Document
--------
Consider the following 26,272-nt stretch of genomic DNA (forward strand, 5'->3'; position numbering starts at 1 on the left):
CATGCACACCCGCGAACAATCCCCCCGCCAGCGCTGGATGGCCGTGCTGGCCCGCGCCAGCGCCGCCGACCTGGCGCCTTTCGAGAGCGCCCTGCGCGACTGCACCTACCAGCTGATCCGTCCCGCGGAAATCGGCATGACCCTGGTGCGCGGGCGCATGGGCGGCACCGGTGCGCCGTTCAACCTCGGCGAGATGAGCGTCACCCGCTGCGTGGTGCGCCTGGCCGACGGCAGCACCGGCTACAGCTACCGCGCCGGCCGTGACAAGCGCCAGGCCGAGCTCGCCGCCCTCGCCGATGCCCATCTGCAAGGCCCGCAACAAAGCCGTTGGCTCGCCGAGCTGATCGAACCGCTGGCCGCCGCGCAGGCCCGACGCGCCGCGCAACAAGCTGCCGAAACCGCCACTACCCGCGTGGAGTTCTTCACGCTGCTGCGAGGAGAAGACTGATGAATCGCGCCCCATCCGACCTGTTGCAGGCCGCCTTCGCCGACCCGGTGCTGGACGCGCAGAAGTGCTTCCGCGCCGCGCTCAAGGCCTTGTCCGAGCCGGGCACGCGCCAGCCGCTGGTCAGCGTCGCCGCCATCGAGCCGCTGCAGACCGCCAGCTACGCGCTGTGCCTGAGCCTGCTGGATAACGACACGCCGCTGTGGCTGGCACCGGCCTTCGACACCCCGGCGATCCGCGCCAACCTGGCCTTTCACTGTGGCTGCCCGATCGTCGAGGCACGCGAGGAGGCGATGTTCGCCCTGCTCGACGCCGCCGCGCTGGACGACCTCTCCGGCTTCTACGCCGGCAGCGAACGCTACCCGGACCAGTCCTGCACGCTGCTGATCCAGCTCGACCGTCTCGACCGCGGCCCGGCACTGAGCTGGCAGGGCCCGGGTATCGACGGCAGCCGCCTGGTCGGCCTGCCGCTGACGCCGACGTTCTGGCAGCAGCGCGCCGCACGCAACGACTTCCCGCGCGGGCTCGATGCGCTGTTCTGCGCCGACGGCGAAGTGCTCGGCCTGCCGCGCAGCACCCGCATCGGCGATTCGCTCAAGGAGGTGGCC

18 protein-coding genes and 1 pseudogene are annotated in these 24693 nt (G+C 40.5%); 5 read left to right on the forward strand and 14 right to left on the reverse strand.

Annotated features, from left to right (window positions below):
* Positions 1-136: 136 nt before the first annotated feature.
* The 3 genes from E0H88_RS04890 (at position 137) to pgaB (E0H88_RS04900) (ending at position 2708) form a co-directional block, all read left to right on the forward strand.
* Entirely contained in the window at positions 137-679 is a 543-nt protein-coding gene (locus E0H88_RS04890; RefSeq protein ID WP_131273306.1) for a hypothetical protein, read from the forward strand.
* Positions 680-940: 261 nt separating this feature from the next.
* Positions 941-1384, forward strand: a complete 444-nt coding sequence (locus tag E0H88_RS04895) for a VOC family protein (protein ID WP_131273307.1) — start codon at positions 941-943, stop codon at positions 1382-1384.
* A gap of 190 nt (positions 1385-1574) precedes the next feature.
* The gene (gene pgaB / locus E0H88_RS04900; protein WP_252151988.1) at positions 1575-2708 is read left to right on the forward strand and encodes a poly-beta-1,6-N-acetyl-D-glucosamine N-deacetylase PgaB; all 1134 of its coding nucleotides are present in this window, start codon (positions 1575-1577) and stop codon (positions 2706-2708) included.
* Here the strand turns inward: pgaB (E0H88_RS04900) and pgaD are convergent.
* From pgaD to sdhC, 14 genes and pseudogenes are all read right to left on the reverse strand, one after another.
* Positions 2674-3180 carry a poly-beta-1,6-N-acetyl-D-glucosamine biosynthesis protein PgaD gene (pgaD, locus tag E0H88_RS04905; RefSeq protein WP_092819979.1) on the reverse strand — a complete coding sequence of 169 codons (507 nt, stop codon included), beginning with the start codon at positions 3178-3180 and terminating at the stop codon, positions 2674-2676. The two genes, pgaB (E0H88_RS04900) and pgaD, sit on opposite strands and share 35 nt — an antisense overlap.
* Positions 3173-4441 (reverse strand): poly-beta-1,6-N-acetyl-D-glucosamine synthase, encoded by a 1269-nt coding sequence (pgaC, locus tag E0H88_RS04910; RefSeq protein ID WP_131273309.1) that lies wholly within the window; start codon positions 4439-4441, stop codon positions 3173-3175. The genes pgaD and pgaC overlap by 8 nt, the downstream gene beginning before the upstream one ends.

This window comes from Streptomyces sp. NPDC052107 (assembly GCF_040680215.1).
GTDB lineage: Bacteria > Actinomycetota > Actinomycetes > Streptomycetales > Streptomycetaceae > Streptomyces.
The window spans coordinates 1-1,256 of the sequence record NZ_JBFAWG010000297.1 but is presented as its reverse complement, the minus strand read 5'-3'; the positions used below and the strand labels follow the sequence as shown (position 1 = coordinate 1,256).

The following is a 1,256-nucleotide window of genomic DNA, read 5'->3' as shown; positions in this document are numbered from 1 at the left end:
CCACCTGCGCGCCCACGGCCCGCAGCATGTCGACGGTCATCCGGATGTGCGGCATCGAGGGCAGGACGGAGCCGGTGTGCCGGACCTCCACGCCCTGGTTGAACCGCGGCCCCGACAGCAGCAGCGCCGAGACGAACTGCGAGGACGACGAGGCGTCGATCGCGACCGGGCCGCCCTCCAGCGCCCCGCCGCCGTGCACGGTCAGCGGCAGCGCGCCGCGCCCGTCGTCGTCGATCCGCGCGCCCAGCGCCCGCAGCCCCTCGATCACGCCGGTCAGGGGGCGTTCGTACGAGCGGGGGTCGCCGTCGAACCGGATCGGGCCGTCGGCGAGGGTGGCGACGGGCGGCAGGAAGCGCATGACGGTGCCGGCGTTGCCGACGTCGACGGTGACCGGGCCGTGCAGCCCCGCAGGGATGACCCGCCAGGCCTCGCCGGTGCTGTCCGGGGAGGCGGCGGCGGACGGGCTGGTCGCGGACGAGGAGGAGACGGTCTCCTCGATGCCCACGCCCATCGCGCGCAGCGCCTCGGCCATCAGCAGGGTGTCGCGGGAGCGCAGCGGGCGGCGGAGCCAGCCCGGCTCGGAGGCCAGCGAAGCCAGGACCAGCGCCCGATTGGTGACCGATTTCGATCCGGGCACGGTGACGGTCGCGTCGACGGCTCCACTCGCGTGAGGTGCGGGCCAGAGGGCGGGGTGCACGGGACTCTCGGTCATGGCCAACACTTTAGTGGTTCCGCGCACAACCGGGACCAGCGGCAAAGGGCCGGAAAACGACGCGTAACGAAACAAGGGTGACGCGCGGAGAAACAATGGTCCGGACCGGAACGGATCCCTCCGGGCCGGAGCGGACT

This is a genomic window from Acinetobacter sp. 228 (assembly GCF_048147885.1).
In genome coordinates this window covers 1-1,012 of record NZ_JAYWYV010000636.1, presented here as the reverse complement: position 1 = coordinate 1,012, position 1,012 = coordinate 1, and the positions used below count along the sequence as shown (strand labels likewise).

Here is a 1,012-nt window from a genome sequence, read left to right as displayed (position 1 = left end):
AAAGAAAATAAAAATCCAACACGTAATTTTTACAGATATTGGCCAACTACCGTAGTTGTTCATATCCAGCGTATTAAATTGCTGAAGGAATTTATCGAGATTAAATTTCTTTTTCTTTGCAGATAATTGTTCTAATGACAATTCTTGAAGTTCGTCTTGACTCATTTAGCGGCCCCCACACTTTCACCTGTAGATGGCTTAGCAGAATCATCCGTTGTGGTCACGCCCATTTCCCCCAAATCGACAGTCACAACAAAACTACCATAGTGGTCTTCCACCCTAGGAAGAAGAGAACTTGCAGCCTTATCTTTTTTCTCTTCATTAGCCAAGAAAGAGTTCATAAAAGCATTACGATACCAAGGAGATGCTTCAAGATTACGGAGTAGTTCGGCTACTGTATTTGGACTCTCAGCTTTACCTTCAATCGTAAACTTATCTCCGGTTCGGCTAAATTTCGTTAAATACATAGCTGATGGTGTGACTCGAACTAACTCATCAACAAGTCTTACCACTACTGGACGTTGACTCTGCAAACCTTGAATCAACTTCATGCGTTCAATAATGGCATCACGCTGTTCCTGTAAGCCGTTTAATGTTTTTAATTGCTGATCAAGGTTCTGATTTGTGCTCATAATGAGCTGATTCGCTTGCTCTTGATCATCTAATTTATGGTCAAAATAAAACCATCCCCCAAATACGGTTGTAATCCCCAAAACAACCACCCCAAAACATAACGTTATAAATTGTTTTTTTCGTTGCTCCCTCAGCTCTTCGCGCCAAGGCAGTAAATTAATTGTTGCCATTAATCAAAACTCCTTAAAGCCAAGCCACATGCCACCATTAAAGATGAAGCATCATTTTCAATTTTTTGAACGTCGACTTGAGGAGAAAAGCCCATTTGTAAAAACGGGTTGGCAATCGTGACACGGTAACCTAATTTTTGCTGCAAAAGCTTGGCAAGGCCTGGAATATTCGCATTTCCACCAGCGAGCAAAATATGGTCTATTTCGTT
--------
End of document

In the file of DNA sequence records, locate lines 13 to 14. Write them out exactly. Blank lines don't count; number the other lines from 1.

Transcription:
* From pgaD to sdhC, 14 genes and pseudogenes are all read right to left on the reverse strand, one after another.
* Positions 2674-3180 carry a poly-beta-1,6-N-acetyl-D-glucosamine biosynthesis protein PgaD gene (pgaD, locus tag E0H88_RS04905; RefSeq protein WP_092819979.1) on the reverse strand — a complete coding sequence of 169 codons (507 nt, stop codon included), beginning with the start codon at positions 3178-3180 and terminating at the stop codon, positions 2674-2676. The two genes, pgaB (E0H88_RS04900) and pgaD, sit on opposite strands and share 35 nt — an antisense overlap.